This rapid advance in technology and efficiency shaped the war like it had for any past war. Many of these new ideas, and efficiency proved to be deadly, on levels that were not anticipated. Napalm B had pushed the boundaries of morally sound weaponry. Its chemical components could be created out of essentially what is Styrofoam and gasoline. The lure of producing cheap chemical substances with that kind of power is hard to avoid. Likewise, the lure of using such chemicals is equivalently hard to avoid. With a new technology, and a new war at hand, the U.S. and the South Vietnamese forces used napalm with a wide variety of preexisting equipment. The so-called “Brown Water Navy” employed mounted napalm throwers, and the soldiers, with personal ones.

Although the conventional weapons of the decade had been argued to have kept the U.S. in the war a couple more years than it could have. The M-16, for example, was simply another evolution in the tools of war. So despite its effectiveness and utility, which was something to be feared during the campaigns in Vietnam, the weapon’s cultural impact was not nearly as far reaching. Pop culture references in movies like Apocalypse recognized the role that napalm had played.

What sets this weapon apart was both use and utility. The chemical’s original purpose, as a deforestation agent was lost rather quickly, as the military urgently needed a way to deal with the radical change in warfare. U.S. experience with modern war had been defined using familiar tactics as passed down by Jomini, and Clausewitz. Events such as World War II and the Korean War found the U.S. fighting directly: army-to-army. This idea of irregular warfare was a situation that the U.S. really had not prepared for. The guerrilla strategy from the N.V.A. led to the deaths of countless Americans. Napalm was employed as a brute-force counter to these tactics. Employed with the attitude that this was “just another weapon”, The U.S. dropped the equivalent of “approximately 250,000 pounds of napalm per day” from B-52 bombers. Yet the military was still not convinced that targets were being hit. Naturally this kind of indiscriminate fire would come to exasperate the Americans back on the home front. This weapon’s effect on troops was more than physical, it’s intention and effect had been mostly psychological. After evidence of the skin damage and toxins that napalm would cause, Vietnamese troops would fear jungle cover, as the U.S. had made it evident that they would use whatever means was necessary to eradicate the jungles and whatever cover the N.V.A. was rumored to be using. Chemicals in combat played a background role to allow an army to break a stalemate, in the case of WWI, or for shock value, in the case of WWII, but it wasn’t until Vietnam, that the role of these chemical weapons, along with agent orange – became a tactical device.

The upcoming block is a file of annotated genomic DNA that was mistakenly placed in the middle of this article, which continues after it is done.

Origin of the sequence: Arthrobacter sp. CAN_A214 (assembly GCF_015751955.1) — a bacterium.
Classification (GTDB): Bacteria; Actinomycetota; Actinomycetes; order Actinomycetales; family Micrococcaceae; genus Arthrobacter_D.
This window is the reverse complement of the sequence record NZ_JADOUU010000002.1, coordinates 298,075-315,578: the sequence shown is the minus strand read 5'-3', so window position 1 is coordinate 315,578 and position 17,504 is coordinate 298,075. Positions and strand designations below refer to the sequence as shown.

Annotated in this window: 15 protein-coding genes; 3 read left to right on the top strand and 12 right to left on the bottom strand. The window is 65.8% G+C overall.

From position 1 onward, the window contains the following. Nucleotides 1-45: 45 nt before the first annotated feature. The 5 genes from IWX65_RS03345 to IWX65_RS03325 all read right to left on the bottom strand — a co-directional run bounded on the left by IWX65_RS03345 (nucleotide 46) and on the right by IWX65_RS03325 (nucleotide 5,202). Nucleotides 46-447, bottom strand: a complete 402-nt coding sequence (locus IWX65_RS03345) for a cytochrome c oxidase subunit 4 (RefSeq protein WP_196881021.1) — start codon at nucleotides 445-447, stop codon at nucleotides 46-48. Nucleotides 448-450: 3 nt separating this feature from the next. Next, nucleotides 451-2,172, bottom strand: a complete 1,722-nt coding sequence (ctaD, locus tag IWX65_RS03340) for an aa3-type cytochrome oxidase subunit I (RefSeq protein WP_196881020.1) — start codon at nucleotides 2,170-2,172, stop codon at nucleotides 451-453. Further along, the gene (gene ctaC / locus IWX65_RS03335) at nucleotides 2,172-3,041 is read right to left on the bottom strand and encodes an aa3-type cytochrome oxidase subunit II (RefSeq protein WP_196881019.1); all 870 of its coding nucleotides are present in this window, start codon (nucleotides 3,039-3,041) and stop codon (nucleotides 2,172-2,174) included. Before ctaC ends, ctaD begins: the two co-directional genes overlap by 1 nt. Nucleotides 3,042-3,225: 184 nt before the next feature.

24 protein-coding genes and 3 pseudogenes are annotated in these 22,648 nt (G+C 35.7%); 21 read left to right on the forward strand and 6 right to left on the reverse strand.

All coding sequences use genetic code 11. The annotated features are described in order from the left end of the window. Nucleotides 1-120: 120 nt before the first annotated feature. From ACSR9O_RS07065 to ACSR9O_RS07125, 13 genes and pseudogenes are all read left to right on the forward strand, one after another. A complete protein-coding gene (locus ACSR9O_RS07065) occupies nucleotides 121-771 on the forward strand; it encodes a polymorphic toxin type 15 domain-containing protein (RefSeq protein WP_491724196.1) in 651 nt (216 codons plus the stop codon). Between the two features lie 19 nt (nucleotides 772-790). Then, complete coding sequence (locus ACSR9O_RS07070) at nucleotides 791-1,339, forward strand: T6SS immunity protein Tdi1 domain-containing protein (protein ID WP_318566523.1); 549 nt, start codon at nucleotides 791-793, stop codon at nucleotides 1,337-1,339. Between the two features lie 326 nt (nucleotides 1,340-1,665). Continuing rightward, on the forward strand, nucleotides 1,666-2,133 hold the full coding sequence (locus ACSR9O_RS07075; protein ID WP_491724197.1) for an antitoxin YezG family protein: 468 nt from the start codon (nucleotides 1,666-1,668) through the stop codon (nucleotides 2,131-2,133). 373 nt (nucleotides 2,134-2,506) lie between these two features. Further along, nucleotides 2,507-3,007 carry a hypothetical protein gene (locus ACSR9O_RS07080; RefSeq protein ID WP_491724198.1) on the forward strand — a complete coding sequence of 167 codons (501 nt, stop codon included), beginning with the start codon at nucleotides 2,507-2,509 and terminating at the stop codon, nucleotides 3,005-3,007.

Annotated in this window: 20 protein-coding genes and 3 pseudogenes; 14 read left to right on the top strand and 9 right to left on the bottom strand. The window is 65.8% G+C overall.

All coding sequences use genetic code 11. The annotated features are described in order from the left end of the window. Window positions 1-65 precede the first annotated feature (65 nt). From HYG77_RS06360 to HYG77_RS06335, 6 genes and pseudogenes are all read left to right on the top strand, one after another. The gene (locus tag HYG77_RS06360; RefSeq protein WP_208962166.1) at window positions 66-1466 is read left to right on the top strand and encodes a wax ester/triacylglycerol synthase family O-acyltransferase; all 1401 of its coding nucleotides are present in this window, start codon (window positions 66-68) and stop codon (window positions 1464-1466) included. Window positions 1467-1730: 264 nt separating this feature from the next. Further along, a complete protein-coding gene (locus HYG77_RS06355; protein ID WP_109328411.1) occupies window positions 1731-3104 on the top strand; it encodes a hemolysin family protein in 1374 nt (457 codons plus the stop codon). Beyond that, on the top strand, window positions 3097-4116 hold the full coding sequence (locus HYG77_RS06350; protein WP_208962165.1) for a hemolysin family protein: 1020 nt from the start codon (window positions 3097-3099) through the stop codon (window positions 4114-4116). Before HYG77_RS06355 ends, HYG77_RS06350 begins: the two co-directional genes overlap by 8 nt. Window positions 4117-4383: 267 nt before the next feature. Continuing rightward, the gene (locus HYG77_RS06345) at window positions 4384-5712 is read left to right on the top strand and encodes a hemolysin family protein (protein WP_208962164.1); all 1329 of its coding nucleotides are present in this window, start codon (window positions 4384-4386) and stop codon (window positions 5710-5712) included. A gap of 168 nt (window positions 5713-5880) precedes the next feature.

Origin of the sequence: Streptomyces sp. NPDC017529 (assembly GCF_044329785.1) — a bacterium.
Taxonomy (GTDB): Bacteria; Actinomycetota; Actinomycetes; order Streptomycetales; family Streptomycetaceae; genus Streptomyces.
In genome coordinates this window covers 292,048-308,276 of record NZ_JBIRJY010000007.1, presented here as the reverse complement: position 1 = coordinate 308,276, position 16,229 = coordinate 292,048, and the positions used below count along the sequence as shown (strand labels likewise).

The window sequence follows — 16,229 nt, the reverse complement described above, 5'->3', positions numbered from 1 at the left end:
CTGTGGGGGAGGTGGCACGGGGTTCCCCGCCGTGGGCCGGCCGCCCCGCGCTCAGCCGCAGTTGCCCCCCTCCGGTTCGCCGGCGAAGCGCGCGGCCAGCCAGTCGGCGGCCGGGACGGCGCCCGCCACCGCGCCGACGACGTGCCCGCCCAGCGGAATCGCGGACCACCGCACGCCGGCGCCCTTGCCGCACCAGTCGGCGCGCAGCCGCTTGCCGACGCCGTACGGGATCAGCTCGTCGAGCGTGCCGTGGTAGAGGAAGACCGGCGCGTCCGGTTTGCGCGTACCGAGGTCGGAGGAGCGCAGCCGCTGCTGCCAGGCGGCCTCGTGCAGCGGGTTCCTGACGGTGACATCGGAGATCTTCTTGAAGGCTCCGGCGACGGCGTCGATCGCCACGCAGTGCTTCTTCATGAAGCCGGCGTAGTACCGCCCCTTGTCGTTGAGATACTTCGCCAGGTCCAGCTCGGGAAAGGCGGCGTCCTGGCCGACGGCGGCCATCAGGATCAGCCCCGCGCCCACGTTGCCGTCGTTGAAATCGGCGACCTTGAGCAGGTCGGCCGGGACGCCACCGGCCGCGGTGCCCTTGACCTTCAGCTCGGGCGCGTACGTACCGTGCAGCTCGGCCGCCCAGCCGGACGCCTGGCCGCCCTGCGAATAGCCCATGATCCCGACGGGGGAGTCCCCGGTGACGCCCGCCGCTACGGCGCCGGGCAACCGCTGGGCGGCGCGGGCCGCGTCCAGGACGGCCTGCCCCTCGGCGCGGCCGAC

Vietnam on the Home Front

Domestically, this war had been different. Full color photographs and videos from war-journalists filled newspapers across the States. With how much was available to the public, it did not take long before protest groups began to come out and challenge the war. Photos like the above-mentioned “Girl in the Picture” became the face of war in Vietnam: unintelligent and brutal assaults, that would hit civilians. Despite how the war actually took place, the public was exposed to these images, and developed an emotional bias. The main target for these domestic uprisings: Dow Chemical Corporation. The company found themselves hindered by employee resignations and massive student demonstrations. The student body held peaceful sit-ins. as The napalm manufacturer had to halt job interviews on university campuses due to the student and faculty demonstrations, as described by the University of Wisconsin-Milwaukee:

Students protesting against Dow Chemical
Students protesting against Dow Chemical. [2]
“UWM students demonstrate against Dow Chemical for its production of napalm for use in the war, and against the CIA for its alleged complicity in war crimes. The Student Life and Interest Committee (SLIC) considers a formal proposal on November 9  ‘requesting that the use of the UWM facilities for the Dow and CIA interviews be denied.'”

Another series of demonstrations in California occurred, and were heightened by a transport error (Rawitch), when more than five tons of napalm bombs being transported from the Torrance Dow plant to Long Beach Harbor for shipment to Vietnam fell from a tractor. Dow’s response simply came as a dismissal, stating that their priorities were to the government above all, and that this was “business as usual”. This was the second “wave” of protests in California, the first came shortly after the public had become informed about the nature of napalm. Tensions rose during this second wave as the California college protests became violent in some instances. Between apathetic corporations and government secrets, the American public had realized that this war was going to be unlike anything the U.S. has participated in.